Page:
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...it's Amanda from SouleMama

Friday, 14 March 2008 by Irene Hoofs

I'm very happy to have Amanda Soule as our guest this week...I met Amanda through her blog SouleMama....Amanda lives with her husband and three children in Portland, Maine.  She is the author of the inspiring book: The Creative Family: How to Encourage Imagination and Nurture Family Connections and currently she is working on a new book...

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1.) Why did you want to write this book and how do you begin writing one…?
For as long as I can remember, I’ve been writing things down. It’s always been the way in which I learn about myself, my past, the future and what’s around me. Blogging became another way for me to do that; and with no pressure or expectation, it became a wonderful writing ‘practice’ for me. Then from the blog came the opportunity to write about something I was deeply passionate about. The Creative Family is about the life I live with my family – the things we do, the things we’ve done in the past, and the things we’d like to do in the future. And it’s about what we gain as a family from those things we do creatively and together.
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{The Livingroom}
2. )Can you tell us a little bit about yourself, your family and this very cozy livingroom, no tv, am I right?
No, there’s no TV in our living room. We do have one in a bedroom closet that comes out for movies and such. I prefer to keep it out of our main living space. For me, its presence always feels like an easy answer to the ‘what to do’ question, and before you know it, hours have been lost. I don’t really want to lose hours like that, nor do I want to encourage my children to do so. So it works best for us to keep it out of sight.

Our home is fairly small (cozy, I remind myself when I feel crowded!), and we spend a lot of time in this room, so I’m constantly mixing things up and moving things around to reflect how we live and what we need in the moment. In here are all of the important things to us - lots and lots of books, plenty of toys, and baskets of handwork tucked here and there – for both the children and myself. As well as plenty of squishy chairs and pillows and quilts for snuggling up with.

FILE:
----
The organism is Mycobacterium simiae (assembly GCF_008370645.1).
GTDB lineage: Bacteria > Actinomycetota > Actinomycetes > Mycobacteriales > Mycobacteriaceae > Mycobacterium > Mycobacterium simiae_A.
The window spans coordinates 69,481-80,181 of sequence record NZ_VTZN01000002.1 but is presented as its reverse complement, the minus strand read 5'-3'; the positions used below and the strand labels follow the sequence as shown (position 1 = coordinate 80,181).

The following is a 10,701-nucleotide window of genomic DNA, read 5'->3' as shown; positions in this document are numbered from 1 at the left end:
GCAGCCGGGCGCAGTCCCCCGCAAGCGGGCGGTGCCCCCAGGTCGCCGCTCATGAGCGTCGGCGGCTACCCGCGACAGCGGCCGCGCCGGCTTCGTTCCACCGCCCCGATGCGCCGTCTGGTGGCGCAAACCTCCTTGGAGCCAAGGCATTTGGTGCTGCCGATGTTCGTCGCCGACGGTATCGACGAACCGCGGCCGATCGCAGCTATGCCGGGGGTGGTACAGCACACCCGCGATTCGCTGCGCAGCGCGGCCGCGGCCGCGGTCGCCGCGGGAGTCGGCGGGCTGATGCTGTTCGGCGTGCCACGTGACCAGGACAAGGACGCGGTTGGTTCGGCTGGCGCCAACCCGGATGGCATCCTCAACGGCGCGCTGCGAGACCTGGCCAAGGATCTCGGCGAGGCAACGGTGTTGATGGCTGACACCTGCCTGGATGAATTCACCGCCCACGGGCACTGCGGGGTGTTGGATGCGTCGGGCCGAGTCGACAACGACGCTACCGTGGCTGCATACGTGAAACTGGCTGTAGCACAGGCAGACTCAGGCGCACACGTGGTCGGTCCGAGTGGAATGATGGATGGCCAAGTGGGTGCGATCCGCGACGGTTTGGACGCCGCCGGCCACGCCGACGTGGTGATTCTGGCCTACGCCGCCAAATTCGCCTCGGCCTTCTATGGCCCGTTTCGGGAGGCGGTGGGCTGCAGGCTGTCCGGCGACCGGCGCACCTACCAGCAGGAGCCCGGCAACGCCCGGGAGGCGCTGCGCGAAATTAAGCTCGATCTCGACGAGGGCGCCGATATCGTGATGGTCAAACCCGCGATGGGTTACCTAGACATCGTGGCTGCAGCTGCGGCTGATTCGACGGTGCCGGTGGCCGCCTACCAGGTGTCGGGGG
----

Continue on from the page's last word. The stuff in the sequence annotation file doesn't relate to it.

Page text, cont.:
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{Adelaide is playing in the livingroom}
3.) What are your children’s favorite toys and why do you prefer wooden toys?
Without a doubt, the favorite toy has been their play kitchen.(made by Elves & Angels, a Maine company) Hours have been spent cooking and playing there. In addition to that, we have several different kinds of wood blocks that see daily use. Our farmhouse is a big favorite too. Art materials and dress up are equally as important as the ‘toys’. (the farmhouse, made by Ostheimer)

There are many reasons why I prefer wooden toys – environmentally and aesthetically, for sure. But I also love the simplicity, and the way in which they leave room for imagination. Toys and tools that leave room for interpretation really can grow with a child and be used differently at different ages. The same blocks my child used at 2 to discover stacking are the same ones he uses now at 7 to create elaborate castles and labyrinths. I value that immensely. It’s the whole ‘less really is more’ thing.
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{Playroom}
4.) where is this fabulous playroom located and what decoration ideas or useful tips can you give when decorating a playroom?
This ‘playroom’ is our sun porch, which we use three seasons of the year. We love it out here – the big open windows make it bright and warm. There are built in shelves on either end of the room, which makes a perfect stage (there are lots of performances around here!). In the winter, we bring most of the toys inside and distribute them throughout the house.

Most of our toys are stored in baskets which makes for easy access as well as easy clean up – even the youngest among us can help toss things in a basket. I think it’s important not to have so many toys around that it becomes overwhelming. When it appears that something hasn’t been used in a while, I move it to a new spot, or rotate it out of the play room for a while. Sometimes seeing the same thing with new eyes can really open us up to the different possibilities that it holds, and I find this to be true for little ones as well.
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{diningroom and lovely details}
5.)You can clearly see your love for fabrics, can you tell us a little bit more what it is that you like so much about textiles and why you collect them?
As a child in the summers, my grandmother and I went out ‘treasure seeking’ as she called it – at yard sales and antique shops. I was always drawn to the textiles. I think it’s the connection to the past that I love so much, combined with their simple beauty. Made with fewer resources than we have available to us now, and yet they were made to last, and made to be truly used. Beautiful things made for the everyday. I really like that.